Had that question been put to us at some point, the answer might have been that we don’t want to be a city that shills for the soulless NFL—an organization often referred to as The No Fun League for its outlawing of end zone dances. (Seriously, do we want to align ourselves with organizations that forbid dancing? It’s like supporting the repressed townsfolk in Footloose.) Or the answer might have been, hey, hosting the NFL Draft would be cool. But we as taxpayers already paid for a giant football stadium—let’s hold it there.

Had the NFL balked, as Mayor Kenney suggested when the notion was put to him, would it have really been such a civic loss to not host its draft?

But instead of having that conversation, our government seems to be stepping all over itself to accede to every demand of the league—including the closing of streets that one powerful politico told me have no business being closed. We’ll get through this weekend, even those who live in and around the Parkway. But we won’t become the world class city Jim Kenney admirably sees us as until we all have some sort of say in what such a designation means.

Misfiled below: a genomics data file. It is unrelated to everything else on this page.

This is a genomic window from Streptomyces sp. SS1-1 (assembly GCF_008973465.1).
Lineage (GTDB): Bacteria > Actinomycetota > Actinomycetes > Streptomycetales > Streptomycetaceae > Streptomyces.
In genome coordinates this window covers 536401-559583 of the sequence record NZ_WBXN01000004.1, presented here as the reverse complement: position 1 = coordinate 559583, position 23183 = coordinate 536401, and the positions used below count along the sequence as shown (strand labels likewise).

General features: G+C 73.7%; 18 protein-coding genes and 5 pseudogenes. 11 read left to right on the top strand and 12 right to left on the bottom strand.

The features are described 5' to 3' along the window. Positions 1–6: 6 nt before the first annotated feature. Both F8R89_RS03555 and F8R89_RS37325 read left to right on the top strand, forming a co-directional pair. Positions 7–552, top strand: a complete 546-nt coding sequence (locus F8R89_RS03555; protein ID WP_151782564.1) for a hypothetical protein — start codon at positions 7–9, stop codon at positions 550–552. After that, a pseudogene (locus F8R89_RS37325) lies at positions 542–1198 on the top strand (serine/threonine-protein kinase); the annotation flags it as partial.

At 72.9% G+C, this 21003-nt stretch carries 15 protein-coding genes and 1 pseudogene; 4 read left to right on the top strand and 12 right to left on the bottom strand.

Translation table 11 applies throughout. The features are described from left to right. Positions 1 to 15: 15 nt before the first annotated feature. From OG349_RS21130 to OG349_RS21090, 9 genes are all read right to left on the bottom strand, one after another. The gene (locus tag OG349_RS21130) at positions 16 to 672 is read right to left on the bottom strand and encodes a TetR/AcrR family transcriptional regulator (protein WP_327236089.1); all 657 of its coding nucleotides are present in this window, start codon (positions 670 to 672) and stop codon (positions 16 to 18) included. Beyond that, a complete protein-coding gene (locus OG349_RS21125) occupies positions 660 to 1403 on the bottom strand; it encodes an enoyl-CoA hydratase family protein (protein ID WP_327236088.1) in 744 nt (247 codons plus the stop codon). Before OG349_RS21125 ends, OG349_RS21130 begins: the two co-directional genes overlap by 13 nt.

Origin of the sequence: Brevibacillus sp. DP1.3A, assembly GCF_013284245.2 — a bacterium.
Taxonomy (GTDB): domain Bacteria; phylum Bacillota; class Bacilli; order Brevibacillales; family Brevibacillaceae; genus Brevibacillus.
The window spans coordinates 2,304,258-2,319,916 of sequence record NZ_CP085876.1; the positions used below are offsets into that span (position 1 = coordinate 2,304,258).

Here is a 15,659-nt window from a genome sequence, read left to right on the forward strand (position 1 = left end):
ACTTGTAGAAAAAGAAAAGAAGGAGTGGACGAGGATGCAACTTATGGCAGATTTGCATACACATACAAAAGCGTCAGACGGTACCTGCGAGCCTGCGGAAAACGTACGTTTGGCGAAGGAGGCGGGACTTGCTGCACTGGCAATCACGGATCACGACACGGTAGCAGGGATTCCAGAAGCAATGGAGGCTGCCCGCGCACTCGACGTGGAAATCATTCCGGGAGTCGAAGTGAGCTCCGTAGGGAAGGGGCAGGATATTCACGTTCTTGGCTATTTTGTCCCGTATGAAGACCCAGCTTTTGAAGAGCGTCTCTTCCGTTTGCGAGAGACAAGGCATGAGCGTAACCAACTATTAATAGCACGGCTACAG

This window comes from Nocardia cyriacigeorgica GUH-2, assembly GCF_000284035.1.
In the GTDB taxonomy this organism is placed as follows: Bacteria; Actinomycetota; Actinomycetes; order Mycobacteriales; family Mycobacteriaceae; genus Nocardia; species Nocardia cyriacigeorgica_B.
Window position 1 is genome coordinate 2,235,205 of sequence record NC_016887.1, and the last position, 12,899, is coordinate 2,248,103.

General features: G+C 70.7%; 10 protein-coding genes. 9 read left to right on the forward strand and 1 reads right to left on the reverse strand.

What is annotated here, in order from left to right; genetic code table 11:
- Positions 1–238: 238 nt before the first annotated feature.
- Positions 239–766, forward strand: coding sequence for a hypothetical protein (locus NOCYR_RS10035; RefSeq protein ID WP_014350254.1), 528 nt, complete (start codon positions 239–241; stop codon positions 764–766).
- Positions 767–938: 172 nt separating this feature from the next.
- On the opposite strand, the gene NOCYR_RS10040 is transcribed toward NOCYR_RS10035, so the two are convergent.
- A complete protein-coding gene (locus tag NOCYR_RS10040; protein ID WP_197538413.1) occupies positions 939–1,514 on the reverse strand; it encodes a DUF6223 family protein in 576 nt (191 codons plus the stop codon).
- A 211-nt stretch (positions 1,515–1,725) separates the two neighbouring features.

Header photo by C. Smyth for Visit Philadelphia

The Philadelphia Citizen will only publish thoughtful, civil posts. We want to be a communal space. But that doesn’t mean you have a First Amendment right to be an idiot. Send us an insulting, offensive and/or wildly off-topic comment and not only will we refrain from posting it -- we will laugh at you before we hit delete.